You Need to Marie Kondo Your Finances — Here’s How

money habits

In the same way we clean our closets out every so often, the same processes should be done with our finances and money goals. With every new milestone — be it a new job, relationship or new family member (furry or otherwise) — it’s necessary we get organised, refocus and set a new vision for our spending.

According to the Australian Psychological Society, financial worries are the single greatest cause of stress for Australians year on year. But since we all have enough to worry about outside of our bank balances, we want to help you get centred and take charge of your financial wellness strategy. Maybe ease in your stress just a little.

Here’s how to do just that.

Get organised

Our wellbeing is strongly linked to a healthy routine and a sense of ongoing organisation, so it makes sense to be organised when it comes to our money as well.

Money helps us through many of life’s great events — education, travel, marriage, family, first home, retirement, and unexpected hiccups along the way. But despite its importance, organising our money has always been looked upon as a chore, rather than a tool to reach our goals.

Make time for financial wellness

You’re happy to spend an hour a day improving your physical fitness at yoga, yet haven’t opened your budget spreadsheet since last year.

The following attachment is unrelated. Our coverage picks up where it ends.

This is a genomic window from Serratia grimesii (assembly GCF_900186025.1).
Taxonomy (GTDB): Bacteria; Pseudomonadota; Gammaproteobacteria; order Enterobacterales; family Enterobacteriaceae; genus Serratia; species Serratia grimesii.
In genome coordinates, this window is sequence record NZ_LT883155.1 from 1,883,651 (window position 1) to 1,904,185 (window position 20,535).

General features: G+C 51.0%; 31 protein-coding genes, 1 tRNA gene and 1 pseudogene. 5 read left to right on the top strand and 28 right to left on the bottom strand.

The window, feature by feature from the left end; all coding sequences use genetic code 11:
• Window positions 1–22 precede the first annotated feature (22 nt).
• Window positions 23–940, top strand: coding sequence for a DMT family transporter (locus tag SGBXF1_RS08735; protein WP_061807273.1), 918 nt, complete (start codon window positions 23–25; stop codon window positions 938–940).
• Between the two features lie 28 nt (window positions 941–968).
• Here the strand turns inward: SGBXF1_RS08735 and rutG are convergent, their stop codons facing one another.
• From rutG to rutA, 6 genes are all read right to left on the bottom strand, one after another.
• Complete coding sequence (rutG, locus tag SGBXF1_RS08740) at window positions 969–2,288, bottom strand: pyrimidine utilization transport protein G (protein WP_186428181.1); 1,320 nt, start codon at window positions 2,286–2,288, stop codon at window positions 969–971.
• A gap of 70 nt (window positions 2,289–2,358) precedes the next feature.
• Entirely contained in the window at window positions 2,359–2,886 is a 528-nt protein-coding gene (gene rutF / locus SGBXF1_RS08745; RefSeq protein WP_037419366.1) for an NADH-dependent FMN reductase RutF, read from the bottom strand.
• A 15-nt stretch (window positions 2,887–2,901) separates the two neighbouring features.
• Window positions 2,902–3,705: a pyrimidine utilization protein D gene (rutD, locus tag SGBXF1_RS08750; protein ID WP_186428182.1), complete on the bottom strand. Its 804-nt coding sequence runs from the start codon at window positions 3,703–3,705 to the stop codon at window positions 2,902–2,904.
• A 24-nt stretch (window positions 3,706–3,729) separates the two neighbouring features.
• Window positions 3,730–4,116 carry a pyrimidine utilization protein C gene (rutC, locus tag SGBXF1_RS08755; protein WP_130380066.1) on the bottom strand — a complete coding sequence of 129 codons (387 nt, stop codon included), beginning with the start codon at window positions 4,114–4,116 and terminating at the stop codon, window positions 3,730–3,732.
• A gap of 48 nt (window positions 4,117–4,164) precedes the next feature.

Your financial wellness should be considered as part of your overall health, and time should be set aside each week or month to help you align your lifestyle with your incomings and outgoings.

Understand your relationship with money

We all have varying personalities that influence our relationships with money. Take a moment now to reflect on what kind of values you hold when it comes to money, and what money represents to you (freedom security, power, etc).

Looking at your money personality encourages you to hold up the mirror and be honest with yourself about your ‘money upbringing’, and your spending and saving habits.

When we grow up, we tend to view money in the same ways as our parents, but this means we don’t always spend it in ways that are ideal for us.

So, next time you find yourself about to make a purchase, ask yourself: “Is this purchase aligned with my values?”

Explore your current habits

It may not be the most fun activity, but understanding your spending patterns will help you see the bigger picture. Having a real understanding of your average spending per month gives you a better opportunity to organise yourself and prepare for upcoming bills, rego, rent, and other non-negotiable expenses.

To do this, go through each line of your last bank statement and highlight with one colour the charges that are vital (and non-negotiable) for you to live, like rent and bills.

Highlight with a different colour those charges that brought you the most joy, like that dinner out with your friends or that much-needed bag you had your eye on for a long time.

Highlight with a third colour those charges you could have gone without, like that online purchase that you never returned because you felt too lazy to do it.

The purpose of this exercise is to give you a good idea of what’s important to your quality of life, and where you might just be spending money on unproductive items.

If you’re reading this, you are already on the path to financial wellbeing. Don’t stop there! Help yourself along and get yourself a Best Financial Friend.

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